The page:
[In the following essay, Jones details the aesthetics of Ungaretti's poetry through multiple brief examinations, as well as considering Ungaretti in relation to other major poets.]
Any attempt to examine Ungaretti's aesthetics is bound to pose a large number of problems, partly because of the complexity of his lyrical vision and partly because his poetic manner is overlaid by an equally complex network of borrowed literary features drawn mainly from Petrarchan sources. It will not be...
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SOURCE: Wells, Will. “Pound and Ungaretti: A Resonating Silence.” Paideuma 24, no. 2-3 (fall-winter 1995): 69-77.
[In the following essay, Wells discusses the influence that Ezra Pound had on the poetic career of Ungaretti.]
Giuseppe Ungaretti and Ezra Pound did not establish personal contact until the late 1950s, by which time both had achieved a reasonably final form in poetic practice. Nonetheless, collectively, these poets and their works have continued to exert substantial influence upon the development of virtually all major new voices in Italian poetry over the subsequent four decades. Given the particular veneration in which The Cantos are held by...
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SOURCE: Musolino, Walter. “Physics and Metaphysics: Capture and Escape. Two War Poems of Wilfred Owen and Giuseppe Ungaretti.” Forum Italicum 30, no. 2 (fall 1996): 311-19.
[In the following essay, Musolino compares two anti-war poems, a subgenre emblematic of Ungaretti and poet Wilfred Owen.]
The tradition of war has traditionally given rise to an equal imperative in power: the tradition of poetry about war. However, if, from Homer to the French songs of chivalry, from the “Romanzo cavalleresco” of the middle and late Renaissance to the nineteenth century European patriotic odes, the grandeur of military adventure was the vision advanced, then the First World...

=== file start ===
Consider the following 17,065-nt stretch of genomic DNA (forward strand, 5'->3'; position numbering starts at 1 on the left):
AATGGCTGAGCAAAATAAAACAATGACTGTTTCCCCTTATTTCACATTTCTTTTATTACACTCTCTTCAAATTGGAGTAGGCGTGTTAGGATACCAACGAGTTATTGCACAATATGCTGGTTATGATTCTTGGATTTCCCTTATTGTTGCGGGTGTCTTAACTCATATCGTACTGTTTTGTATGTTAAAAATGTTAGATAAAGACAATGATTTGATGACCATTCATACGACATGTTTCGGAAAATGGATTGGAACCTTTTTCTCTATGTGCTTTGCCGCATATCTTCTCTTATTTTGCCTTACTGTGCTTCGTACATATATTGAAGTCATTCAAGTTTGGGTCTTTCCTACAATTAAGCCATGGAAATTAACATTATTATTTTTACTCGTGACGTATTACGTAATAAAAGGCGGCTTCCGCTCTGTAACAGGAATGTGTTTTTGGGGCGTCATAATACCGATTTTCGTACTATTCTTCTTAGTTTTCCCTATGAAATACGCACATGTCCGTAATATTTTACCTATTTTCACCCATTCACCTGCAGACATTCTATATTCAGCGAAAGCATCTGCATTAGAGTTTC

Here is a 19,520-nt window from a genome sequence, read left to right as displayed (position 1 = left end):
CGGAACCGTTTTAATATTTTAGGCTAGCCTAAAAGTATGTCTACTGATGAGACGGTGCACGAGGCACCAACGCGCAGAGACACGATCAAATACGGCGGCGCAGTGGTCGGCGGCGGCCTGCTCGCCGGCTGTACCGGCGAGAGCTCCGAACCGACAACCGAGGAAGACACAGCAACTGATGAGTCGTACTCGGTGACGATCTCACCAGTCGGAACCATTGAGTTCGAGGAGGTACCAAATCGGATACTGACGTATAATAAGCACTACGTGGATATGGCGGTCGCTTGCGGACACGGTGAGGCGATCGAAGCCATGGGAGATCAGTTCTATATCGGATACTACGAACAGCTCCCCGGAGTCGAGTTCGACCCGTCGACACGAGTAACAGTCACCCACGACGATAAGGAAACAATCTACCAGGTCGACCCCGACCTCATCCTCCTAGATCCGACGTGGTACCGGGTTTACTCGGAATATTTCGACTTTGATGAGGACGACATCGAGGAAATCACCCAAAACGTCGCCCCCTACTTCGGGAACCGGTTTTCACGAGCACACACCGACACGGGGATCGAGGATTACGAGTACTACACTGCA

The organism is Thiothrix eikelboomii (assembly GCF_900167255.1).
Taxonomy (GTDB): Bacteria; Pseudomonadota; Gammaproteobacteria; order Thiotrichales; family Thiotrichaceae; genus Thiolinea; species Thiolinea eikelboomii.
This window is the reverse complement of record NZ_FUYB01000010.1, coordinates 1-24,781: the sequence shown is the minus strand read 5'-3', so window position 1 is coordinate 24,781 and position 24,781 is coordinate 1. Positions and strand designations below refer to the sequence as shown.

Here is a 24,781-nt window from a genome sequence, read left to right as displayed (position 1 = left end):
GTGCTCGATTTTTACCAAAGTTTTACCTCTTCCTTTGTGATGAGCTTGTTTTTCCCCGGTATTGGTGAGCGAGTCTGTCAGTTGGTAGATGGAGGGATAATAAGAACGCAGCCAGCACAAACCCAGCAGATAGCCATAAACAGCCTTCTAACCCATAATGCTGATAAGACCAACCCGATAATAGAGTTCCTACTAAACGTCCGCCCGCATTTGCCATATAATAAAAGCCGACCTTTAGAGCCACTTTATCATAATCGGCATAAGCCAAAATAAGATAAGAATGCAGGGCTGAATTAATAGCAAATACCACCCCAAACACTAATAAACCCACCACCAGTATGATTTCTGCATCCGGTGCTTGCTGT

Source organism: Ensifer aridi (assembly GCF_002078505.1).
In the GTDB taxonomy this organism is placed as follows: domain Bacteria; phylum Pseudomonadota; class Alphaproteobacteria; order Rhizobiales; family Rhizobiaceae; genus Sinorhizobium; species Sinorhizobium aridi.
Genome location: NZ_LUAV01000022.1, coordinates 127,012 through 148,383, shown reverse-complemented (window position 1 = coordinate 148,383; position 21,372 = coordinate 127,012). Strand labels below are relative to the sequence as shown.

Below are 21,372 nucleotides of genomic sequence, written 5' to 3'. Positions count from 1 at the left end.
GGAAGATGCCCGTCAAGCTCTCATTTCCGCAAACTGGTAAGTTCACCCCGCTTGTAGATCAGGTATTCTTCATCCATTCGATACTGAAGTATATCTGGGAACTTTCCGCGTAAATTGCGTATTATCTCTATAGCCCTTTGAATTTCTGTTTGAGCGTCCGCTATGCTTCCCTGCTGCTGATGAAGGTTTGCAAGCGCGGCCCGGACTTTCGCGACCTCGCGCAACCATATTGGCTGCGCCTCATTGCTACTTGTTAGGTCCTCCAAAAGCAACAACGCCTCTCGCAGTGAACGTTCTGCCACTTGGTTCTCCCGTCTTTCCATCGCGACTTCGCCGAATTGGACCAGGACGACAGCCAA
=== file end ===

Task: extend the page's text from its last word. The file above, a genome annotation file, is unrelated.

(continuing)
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SOURCE: Lang, Ariella. “The Sound of Silence: Words of Exile and Liberation in Ungaretti's Desert.” Rivista di Letterature moderne e comparate LIII, no. 3 (2000): 323-36.
[In the following essay Lang explores the relationship of Ungaretti's verse to his relationship with his birthplace, Egypt, versus his ancestral homeland, Italy. Lang conducts this analysis by utilizing some biographical information in her discussion of Ungaretti's poem “In Memoriam.”]
In his poem “In Memoriam”1, Ungaretti reflects upon the tragic suicide of his childhood Egyptian friend, Moammed Sceab. As a young adult, Sceab, like Ungaretti, moves to France. In his desire to...
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SOURCE: Frisardi, Andrew. “Giuseppe Ungaretti and the Image of Desolation.” The Hudson Review LV, no. 1 (spring 2002): 75-89.
[In the following essay, Frisardi offers a general assessment of Ungaretti's poetry through the lens of many of the details of the poet's life.]
When I read a “hermetic” poet like Ungaretti, I often get the sense that his language has been pared by doubt, as if he felt that breaking the semantic threads of grammar would clear the way for a renewed sense of meaning in his doubting heart and mind. Or maybe his stitched-together fragments represent vestiges of faith or confidence in life's meaningfulness. Either way, it is an effort, and we...
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Brose, Margaret. “Dido's Turn: Cultural Syntax in Ungaretti's La Terra Promessa.” Annali d'italianistica 16 (1998): 121-43.
Looks at the textual and psychological complexities in Ungaretti's use of the figure of Dido in his unfinished poem La Terra Promessa.
Cambon, Glauco. “Giuseppe Ungaretti.” Columbia Essays on Modern Writers, no. 30 (1967): 1-48.
Chronicles the Ungaretti's career through an examination of his poetic works.
Carle, Barbara. “Ungaretti and Valery: From Intertextuality to Hypertextuality.” Italica 68, no. 1 (spring 1991): 29-42.